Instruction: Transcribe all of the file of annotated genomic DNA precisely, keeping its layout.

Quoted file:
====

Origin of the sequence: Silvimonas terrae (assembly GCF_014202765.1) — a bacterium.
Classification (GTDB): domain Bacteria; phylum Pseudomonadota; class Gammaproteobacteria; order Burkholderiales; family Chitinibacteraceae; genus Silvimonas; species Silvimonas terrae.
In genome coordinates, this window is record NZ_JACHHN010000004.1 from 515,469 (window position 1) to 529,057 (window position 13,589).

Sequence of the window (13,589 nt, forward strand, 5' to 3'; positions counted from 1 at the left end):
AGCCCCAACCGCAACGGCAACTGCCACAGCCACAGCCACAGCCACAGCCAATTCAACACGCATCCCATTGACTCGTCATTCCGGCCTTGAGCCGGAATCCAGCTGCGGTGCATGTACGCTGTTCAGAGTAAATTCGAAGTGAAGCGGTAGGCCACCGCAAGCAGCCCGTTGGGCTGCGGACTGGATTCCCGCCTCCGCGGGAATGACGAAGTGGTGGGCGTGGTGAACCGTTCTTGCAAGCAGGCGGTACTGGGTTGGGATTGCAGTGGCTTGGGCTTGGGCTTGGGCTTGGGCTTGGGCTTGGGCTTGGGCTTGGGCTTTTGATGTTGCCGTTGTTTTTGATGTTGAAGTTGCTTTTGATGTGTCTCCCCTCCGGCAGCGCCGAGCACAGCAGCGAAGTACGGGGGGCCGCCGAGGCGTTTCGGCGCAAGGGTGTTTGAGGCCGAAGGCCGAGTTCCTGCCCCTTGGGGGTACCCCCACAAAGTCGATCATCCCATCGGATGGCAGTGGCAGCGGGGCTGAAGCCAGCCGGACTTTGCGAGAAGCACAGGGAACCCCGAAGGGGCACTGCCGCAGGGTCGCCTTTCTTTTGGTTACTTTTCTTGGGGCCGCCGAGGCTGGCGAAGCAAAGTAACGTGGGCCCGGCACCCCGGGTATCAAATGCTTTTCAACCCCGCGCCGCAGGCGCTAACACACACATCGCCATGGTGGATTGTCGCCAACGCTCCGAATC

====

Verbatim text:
Origin of the sequence: Silvimonas terrae (assembly GCF_014202765.1) — a bacterium.
Classification (GTDB): domain Bacteria; phylum Pseudomonadota; class Gammaproteobacteria; order Burkholderiales; family Chitinibacteraceae; genus Silvimonas; species Silvimonas terrae.
In genome coordinates, this window is record NZ_JACHHN010000004.1 from 515,469 (window position 1) to 529,057 (window position 13,589).

Sequence of the window (13,589 nt, forward strand, 5' to 3'; positions counted from 1 at the left end):
AGCCCCAACCGCAACGGCAACTGCCACAGCCACAGCCACAGCCACAGCCAATTCAACACGCATCCCATTGACTCGTCATTCCGGCCTTGAGCCGGAATCCAGCTGCGGTGCATGTACGCTGTTCAGAGTAAATTCGAAGTGAAGCGGTAGGCCACCGCAAGCAGCCCGTTGGGCTGCGGACTGGATTCCCGCCTCCGCGGGAATGACGAAGTGGTGGGCGTGGTGAACCGTTCTTGCAAGCAGGCGGTACTGGGTTGGGATTGCAGTGGCTTGGGCTTGGGCTTGGGCTTGGGCTTGGGCTTGGGCTTGGGCTTGGGCTTTTGATGTTGCCGTTGTTTTTGATGTTGAAGTTGCTTTTGATGTGTCTCCCCTCCGGCAGCGCCGAGCACAGCAGCGAAGTACGGGGGGCCGCCGAGGCGTTTCGGCGCAAGGGTGTTTGAGGCCGAAGGCCGAGTTCCTGCCCCTTGGGGGTACCCCCACAAAGTCGATCATCCCATCGGATGGCAGTGGCAGCGGGGCTGAAGCCAGCCGGACTTTGCGAGAAGCACAGGGAACCCCGAAGGGGCACTGCCGCAGGGTCGCCTTTCTTTTGGTTACTTTTCTTGGGGCCGCCGAGGCTGGCGAAGCAAAGTAACGTGGGCCCGGCACCCCGGGTATCAAATGCTTTTCAACCCCGCGCCGCAGGCGCTAACACACACATCGCCATGGTGGATTGTCGCCAACGCTCCGAATC